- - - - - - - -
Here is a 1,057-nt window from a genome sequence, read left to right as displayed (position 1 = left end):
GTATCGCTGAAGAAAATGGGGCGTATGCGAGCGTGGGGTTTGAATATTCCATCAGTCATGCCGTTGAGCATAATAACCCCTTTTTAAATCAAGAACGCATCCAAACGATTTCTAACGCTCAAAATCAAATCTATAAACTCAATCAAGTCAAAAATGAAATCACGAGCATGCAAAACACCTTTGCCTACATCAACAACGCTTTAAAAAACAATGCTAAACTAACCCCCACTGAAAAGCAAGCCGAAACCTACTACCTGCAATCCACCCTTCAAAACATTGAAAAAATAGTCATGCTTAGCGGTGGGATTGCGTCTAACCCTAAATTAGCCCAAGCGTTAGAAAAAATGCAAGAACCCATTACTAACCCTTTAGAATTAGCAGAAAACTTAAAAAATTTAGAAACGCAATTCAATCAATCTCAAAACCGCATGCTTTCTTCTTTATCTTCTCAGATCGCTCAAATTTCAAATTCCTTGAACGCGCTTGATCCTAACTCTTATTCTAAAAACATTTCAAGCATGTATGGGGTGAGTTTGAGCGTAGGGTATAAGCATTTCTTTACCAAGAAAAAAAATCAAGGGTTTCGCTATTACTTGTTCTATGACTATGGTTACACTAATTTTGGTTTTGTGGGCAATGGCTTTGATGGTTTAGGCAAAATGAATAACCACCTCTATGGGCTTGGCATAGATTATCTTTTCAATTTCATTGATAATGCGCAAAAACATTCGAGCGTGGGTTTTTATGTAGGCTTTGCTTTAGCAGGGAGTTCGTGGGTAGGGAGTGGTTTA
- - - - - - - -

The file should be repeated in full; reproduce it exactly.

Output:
Here is a 1,057-nt window from a genome sequence, read left to right as displayed (position 1 = left end):
GTATCGCTGAAGAAAATGGGGCGTATGCGAGCGTGGGGTTTGAATATTCCATCAGTCATGCCGTTGAGCATAATAACCCCTTTTTAAATCAAGAACGCATCCAAACGATTTCTAACGCTCAAAATCAAATCTATAAACTCAATCAAGTCAAAAATGAAATCACGAGCATGCAAAACACCTTTGCCTACATCAACAACGCTTTAAAAAACAATGCTAAACTAACCCCCACTGAAAAGCAAGCCGAAACCTACTACCTGCAATCCACCCTTCAAAACATTGAAAAAATAGTCATGCTTAGCGGTGGGATTGCGTCTAACCCTAAATTAGCCCAAGCGTTAGAAAAAATGCAAGAACCCATTACTAACCCTTTAGAATTAGCAGAAAACTTAAAAAATTTAGAAACGCAATTCAATCAATCTCAAAACCGCATGCTTTCTTCTTTATCTTCTCAGATCGCTCAAATTTCAAATTCCTTGAACGCGCTTGATCCTAACTCTTATTCTAAAAACATTTCAAGCATGTATGGGGTGAGTTTGAGCGTAGGGTATAAGCATTTCTTTACCAAGAAAAAAAATCAAGGGTTTCGCTATTACTTGTTCTATGACTATGGTTACACTAATTTTGGTTTTGTGGGCAATGGCTTTGATGGTTTAGGCAAAATGAATAACCACCTCTATGGGCTTGGCATAGATTATCTTTTCAATTTCATTGATAATGCGCAAAAACATTCGAGCGTGGGTTTTTATGTAGGCTTTGCTTTAGCAGGGAGTTCGTGGGTAGGGAGTGGTTTA